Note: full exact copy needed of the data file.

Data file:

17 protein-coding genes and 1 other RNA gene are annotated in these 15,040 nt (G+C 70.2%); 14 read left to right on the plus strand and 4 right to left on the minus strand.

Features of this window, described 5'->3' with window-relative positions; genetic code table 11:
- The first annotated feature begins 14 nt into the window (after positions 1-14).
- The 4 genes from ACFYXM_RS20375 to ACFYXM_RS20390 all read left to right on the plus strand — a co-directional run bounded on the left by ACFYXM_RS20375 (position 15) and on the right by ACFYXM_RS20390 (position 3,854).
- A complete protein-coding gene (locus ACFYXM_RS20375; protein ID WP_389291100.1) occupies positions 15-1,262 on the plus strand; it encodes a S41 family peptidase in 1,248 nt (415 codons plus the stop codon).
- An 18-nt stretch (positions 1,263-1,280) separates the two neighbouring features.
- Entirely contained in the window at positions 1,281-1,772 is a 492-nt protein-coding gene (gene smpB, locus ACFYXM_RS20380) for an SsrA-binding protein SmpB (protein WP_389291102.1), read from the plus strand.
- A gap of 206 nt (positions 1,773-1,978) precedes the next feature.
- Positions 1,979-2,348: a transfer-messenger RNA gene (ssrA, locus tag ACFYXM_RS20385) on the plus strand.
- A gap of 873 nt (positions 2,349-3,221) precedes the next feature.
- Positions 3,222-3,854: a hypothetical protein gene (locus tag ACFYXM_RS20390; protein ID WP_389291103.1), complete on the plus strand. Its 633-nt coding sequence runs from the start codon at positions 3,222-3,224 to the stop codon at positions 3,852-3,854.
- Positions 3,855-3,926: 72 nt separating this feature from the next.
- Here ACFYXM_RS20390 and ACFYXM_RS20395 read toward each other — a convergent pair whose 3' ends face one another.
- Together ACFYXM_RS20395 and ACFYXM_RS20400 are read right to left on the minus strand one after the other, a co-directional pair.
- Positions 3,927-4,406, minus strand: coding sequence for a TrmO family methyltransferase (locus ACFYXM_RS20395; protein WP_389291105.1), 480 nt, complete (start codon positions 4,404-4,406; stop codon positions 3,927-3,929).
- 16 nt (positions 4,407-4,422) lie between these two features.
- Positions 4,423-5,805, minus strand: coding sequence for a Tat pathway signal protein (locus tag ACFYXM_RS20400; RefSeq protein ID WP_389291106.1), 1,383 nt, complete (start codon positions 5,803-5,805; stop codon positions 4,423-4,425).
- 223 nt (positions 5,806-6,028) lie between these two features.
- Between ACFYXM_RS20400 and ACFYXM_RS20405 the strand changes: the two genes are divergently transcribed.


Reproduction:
17 protein-coding genes and 1 other RNA gene are annotated in these 15,040 nt (G+C 70.2%); 14 read left to right on the plus strand and 4 right to left on the minus strand.

Features of this window, described 5'->3' with window-relative positions; genetic code table 11:
- The first annotated feature begins 14 nt into the window (after positions 1-14).
- The 4 genes from ACFYXM_RS20375 to ACFYXM_RS20390 all read left to right on the plus strand — a co-directional run bounded on the left by ACFYXM_RS20375 (position 15) and on the right by ACFYXM_RS20390 (position 3,854).
- A complete protein-coding gene (locus ACFYXM_RS20375; protein ID WP_389291100.1) occupies positions 15-1,262 on the plus strand; it encodes a S41 family peptidase in 1,248 nt (415 codons plus the stop codon).
- An 18-nt stretch (positions 1,263-1,280) separates the two neighbouring features.
- Entirely contained in the window at positions 1,281-1,772 is a 492-nt protein-coding gene (gene smpB, locus ACFYXM_RS20380) for an SsrA-binding protein SmpB (protein WP_389291102.1), read from the plus strand.
- A gap of 206 nt (positions 1,773-1,978) precedes the next feature.
- Positions 1,979-2,348: a transfer-messenger RNA gene (ssrA, locus tag ACFYXM_RS20385) on the plus strand.
- A gap of 873 nt (positions 2,349-3,221) precedes the next feature.
- Positions 3,222-3,854: a hypothetical protein gene (locus tag ACFYXM_RS20390; protein ID WP_389291103.1), complete on the plus strand. Its 633-nt coding sequence runs from the start codon at positions 3,222-3,224 to the stop codon at positions 3,852-3,854.
- Positions 3,855-3,926: 72 nt separating this feature from the next.
- Here ACFYXM_RS20390 and ACFYXM_RS20395 read toward each other — a convergent pair whose 3' ends face one another.
- Together ACFYXM_RS20395 and ACFYXM_RS20400 are read right to left on the minus strand one after the other, a co-directional pair.
- Positions 3,927-4,406, minus strand: coding sequence for a TrmO family methyltransferase (locus ACFYXM_RS20395; protein WP_389291105.1), 480 nt, complete (start codon positions 4,404-4,406; stop codon positions 3,927-3,929).
- 16 nt (positions 4,407-4,422) lie between these two features.
- Positions 4,423-5,805, minus strand: coding sequence for a Tat pathway signal protein (locus tag ACFYXM_RS20400; RefSeq protein ID WP_389291106.1), 1,383 nt, complete (start codon positions 5,803-5,805; stop codon positions 4,423-4,425).
- 223 nt (positions 5,806-6,028) lie between these two features.
- Between ACFYXM_RS20400 and ACFYXM_RS20405 the strand changes: the two genes are divergently transcribed.